Brain and Neurological Disorders
Gene Therapy for Fatal Brain Disorder 'Just the Beginning'
Pioneering work may offer hope for patients with adrenoleukodystrophy
THURSDAY, Nov. 5 (HealthDay News) -- The reported success of gene therapy in treating two children with adrenoleukodystrophy (ALD) brings hope to patients with the potentially crippling and fatal brain disorder and their families, says a nonprofit group that supports ALD research.
"These gene therapy results are exciting, but they are just the beginning," Eve Lapin, a founding member of the Stop ALD Foundation, said in a news release from the group. "Time is of the essence in finding the safest and most effective therapies. Every day, more children become afflicted with ALD, and their chances of surviving depend on the success of trials such as this."
ALD is a genetic disorder that affects one in 18,000 people. The most serious form of the disease destroys the myelin sheath of the brain's neurons and generally affects boys between the ages of 4 and 10. They suffer a steady decline that leads to permanent disability and death within two to five years of diagnosis.
In a new report, French doctors detail the cases of two boys with ALD who underwent gene therapy. Genetically defective bone marrow blood cells were removed from the boys and "corrected" by insertion of properly functioning genes. The treated cells were injected back into the patients. The therapy halted the progression of ALD, and the boys' conditions remain stable more than two years later. No adverse effects of the gene therapy have been seen by the doctors.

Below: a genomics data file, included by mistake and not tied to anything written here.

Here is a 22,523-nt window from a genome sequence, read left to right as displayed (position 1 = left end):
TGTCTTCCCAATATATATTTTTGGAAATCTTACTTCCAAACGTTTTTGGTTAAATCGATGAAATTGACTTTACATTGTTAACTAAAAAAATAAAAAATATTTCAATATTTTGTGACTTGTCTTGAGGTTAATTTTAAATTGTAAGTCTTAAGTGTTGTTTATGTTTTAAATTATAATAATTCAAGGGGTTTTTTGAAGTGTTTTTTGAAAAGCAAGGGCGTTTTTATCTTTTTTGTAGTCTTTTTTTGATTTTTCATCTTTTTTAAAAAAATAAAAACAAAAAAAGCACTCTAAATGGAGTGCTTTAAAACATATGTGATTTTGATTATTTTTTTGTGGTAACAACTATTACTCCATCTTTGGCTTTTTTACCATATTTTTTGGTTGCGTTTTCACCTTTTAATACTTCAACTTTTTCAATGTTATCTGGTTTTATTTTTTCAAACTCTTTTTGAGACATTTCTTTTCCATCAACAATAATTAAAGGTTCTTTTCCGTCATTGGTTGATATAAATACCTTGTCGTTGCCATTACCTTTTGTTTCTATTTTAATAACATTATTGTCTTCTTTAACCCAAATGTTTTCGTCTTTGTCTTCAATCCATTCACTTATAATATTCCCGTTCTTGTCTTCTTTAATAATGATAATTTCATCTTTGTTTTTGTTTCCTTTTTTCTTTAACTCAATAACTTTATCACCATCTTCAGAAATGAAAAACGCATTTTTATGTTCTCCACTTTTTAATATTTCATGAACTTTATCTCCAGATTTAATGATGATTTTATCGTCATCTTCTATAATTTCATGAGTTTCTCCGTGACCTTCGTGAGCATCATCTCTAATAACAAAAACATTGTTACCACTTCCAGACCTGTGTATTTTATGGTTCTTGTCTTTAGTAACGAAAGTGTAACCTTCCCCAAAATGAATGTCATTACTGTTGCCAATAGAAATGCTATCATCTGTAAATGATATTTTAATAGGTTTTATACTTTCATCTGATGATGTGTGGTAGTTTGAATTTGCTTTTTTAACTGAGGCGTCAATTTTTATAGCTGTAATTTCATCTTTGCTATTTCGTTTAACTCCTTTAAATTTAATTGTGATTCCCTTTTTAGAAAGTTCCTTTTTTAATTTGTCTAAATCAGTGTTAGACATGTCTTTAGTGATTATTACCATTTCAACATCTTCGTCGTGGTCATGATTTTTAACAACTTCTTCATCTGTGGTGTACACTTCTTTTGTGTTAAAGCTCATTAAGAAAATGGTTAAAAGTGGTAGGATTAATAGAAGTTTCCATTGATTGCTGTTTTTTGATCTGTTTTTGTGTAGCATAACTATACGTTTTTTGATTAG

The report is published in the Nov. 6 issue of Science.
The Stop ALD Foundation supported this gene therapy initiative through funding and by bringing together experts who provided crucial scientific and biomedical contributions. The foundation is now pushing for a larger, international study.
This "pioneering work in gene therapy brings hope to those stricken not only by ALD but many other serious diseases as well," foundation president Amber Salzman said in the news release.
A form of ALD called adrenomyeloneuropathy (AMN) can affect male and female adults but tends to be less severe than ALD in boys.
The U.S. National Institute of Neurological Disorders and Stroke has more about ALD.